In the pursuit of a more sustainable and regenerative future, innovative collaborations are reshaping the way we view waste. We collaborated last year with Biohm, a London-based regenerative biomanufacturer. The focus? Exploring the endless possibilities of using human hair waste in their groundbreaking "orb" and "mycelium" processes.
What is Regenerative?
In a world where sustainability has become a buzzword, regenerative practices take environmental responsibility to the next level. While sustainable businesses aim to "do less harm," regenerative businesses like Biohm strive to give back more to both people and the planet than they take. Waste materials aren't merely disposed of but are integrated into restorative processes, contributing to local industries and closing the loop on waste output.
What is Biomanufacturing?
Biomanufacturing, a facet of biotechnology, leverages biological systems or natural processes to produce products. In Biohm's case, biological organisms, such as mycelium, serve as mini factories to create diverse outputs like insulation panels. Nature becomes the inspiration and engine for manufacturing, aligning with regenerative principles.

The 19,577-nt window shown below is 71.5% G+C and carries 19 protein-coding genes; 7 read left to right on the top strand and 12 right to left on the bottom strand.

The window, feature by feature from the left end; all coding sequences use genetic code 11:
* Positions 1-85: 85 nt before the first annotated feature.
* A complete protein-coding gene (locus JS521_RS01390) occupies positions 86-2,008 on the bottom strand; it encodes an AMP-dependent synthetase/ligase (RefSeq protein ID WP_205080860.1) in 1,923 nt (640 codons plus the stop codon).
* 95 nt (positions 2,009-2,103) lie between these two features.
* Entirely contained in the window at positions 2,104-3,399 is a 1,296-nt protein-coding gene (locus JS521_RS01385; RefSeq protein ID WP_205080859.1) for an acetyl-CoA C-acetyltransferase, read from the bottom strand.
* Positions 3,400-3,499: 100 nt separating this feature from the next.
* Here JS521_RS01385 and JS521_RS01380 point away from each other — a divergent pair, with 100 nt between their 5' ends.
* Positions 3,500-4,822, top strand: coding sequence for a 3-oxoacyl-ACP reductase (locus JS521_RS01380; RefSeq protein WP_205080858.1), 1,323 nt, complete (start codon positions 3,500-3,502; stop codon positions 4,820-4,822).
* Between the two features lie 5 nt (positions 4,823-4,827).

Enter "Orb" and "Mycelium"
Biohm used some GSC human hair waste material for testing, integrating it into both their "orb" and "mycelium" processes with varying proportions.
Orb: Short for "Organic Refuse Biocompound," the orb is a 100% biodegradable, vegan, sustainable, and renewable material. In this process, human hair waste becomes a homogeneous filler, combined with Biohm's proprietary organic binding material. The result? Uniform sheets that can be treated like wood, reminiscent of particleboard, or molded into versatile 3D objects.
Mycelium: Derived from "the vegetative part of a fungus," mycelium is the magic ingredient in Biohm's process to grow materials alongside other waste sources. Human hair waste will undergo trials with mycelium, aiming to replicate the success seen in modular insulation panels and other 3D products.